IHAAZ unveils positive changes to format for upcoming ’17-18 season
Change is coming to IHAAZ this season, and it’s for the good.
One of the most notable changes on the horizon is the way the league will be run in the regular season.
The 8U and 10U divisions will remain the same to a degree, but the 12U, 14U and Midget/high school divisions will track the overall records of each team throughout the festival season, which will result in a regular-season champion being crowned at each of those three levels based on the standings after the festival in Prescott in April.
Tracking the standings will take the place of handing out gold and silver medals and individual awards at each festival.
The 8U and 10U divisions will still have medal ceremonies at each festival, but like the older divisions, their records will be tracked as well and regular-season titles will be awarded.
Nick Boyarsky, who is the league’s new tournament director and remains the president of IHAAZ as well, is excited about the changes that have been put in place as they will benefit the league.
“IHAAZ has been run like four to five stand-alone tournaments that end in a state finals tournament since the late 1990s, but in reality, it’s turned into more like a league or series over the past five years,” Boyarsky said. “Teams and programs make a season-long commitment and attend each event now, so it’s the same event each time as far as who you’re playing, which is a lot more like a league or series anyway.”
In the older divisions, more meaning will be added to each game under the new format.
“They will treat their five festival events like a super series and have their win-loss-tie points go towards earning the regular champions cup,” Boyarsky said. “Having teams fight for each point should hopefully make each game mean a lot more to these teams.”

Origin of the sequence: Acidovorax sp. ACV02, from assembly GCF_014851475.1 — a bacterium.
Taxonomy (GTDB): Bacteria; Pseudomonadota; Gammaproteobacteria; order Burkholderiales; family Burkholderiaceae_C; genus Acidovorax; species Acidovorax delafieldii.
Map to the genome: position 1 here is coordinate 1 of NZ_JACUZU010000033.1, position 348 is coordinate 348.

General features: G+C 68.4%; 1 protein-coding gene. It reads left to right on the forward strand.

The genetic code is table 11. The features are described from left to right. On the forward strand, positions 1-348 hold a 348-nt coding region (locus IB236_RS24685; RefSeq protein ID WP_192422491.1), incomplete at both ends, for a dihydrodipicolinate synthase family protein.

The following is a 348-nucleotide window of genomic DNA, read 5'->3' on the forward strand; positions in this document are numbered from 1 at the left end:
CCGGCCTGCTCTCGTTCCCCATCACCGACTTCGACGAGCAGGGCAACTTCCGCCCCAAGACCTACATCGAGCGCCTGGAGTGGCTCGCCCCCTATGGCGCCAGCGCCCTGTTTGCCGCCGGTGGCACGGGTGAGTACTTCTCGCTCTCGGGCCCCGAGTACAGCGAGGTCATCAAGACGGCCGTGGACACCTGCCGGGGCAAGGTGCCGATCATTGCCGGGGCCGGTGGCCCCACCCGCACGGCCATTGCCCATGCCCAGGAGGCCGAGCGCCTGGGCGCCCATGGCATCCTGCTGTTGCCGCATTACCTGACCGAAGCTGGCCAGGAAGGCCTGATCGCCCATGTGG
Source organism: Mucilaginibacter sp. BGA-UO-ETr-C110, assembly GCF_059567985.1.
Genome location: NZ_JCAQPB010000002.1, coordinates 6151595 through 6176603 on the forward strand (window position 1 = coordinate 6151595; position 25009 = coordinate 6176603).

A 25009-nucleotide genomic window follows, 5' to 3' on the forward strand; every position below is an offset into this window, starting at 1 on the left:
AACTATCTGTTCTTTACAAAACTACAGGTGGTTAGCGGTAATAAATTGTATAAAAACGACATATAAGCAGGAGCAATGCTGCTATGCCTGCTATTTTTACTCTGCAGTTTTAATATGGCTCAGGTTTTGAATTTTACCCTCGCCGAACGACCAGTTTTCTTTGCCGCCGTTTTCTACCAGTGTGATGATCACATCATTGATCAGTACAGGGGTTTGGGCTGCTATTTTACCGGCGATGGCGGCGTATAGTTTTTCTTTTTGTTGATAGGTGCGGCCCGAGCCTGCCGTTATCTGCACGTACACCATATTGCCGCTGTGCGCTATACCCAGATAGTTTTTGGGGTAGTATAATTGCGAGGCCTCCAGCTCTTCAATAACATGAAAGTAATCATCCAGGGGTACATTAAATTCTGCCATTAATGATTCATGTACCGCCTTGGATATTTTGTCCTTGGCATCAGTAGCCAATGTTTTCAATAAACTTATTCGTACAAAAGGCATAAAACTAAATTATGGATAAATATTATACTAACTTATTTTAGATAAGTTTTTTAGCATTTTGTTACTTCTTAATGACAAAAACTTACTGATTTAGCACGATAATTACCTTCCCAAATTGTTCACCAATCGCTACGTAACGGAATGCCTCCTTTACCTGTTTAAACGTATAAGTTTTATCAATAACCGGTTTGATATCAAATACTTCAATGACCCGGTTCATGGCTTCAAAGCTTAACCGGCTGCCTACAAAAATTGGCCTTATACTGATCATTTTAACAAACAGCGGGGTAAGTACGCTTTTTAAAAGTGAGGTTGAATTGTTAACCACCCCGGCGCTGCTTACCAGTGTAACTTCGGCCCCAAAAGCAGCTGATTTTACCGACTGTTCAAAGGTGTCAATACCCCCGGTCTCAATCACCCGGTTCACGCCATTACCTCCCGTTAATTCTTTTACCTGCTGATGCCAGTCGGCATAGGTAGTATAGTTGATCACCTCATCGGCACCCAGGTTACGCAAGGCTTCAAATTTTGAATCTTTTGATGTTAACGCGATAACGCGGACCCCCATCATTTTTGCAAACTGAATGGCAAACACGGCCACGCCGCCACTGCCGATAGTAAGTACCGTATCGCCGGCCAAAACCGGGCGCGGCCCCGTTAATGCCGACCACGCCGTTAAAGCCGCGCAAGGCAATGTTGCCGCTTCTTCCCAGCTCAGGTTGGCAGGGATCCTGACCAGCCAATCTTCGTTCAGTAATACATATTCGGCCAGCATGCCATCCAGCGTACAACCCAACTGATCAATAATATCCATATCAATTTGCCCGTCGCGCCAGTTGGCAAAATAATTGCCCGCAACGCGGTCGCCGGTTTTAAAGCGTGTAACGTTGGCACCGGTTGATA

As for the state finals tournament, the older teams will only get medals in that event, the hope being to ignite the competitive juices a little more in that tourney, but ultimately, the changes will benefit the league.
“We’re going to go all out with an awards ceremony for the regular season cup presentation, as well as recognizing some individual awards from the season,” Boyarsky said. “And we’ll be naming each age group’s first- and second-team rosters to highlight the play of those that stood out.”
David Lieb, who is the treasurer this year and also the administrator for the league, added that for the younger players, the league is looking into creating a series of pins that the players will receive at each festival.
Lieb said the plan is to continue with new designs each season so that it’s clear which festival each kid participated in. Also new this year will be the fact that league is creating a state finals pin.
The commemorative pins will be given at each festival and a special pin will be produced for the state finals.
There have also been a few changes made to the participant program-run IHAAZ board this season.
While Boyarsky remains the president, Erik Dahl from the Tuscon Jr. Wildcats is now the vice president of the board. Jeanine Hannon from the Prescott Storm is the still the league secretary.
Boyarsky, of course, is no stranger to IHAAZ. He has been coaching teams since the 1990s and is looking forward to his new job, although he admits he’ll miss coaching.
“This will be one of the few years that I will not be coaching individual teams in the series,” Boyarsky said. “As much as I will miss being behind the bench, I think there’s a lot I can offer both behind the scenes and at the events.”
— Brian Lester
(Nov. 2, 2017)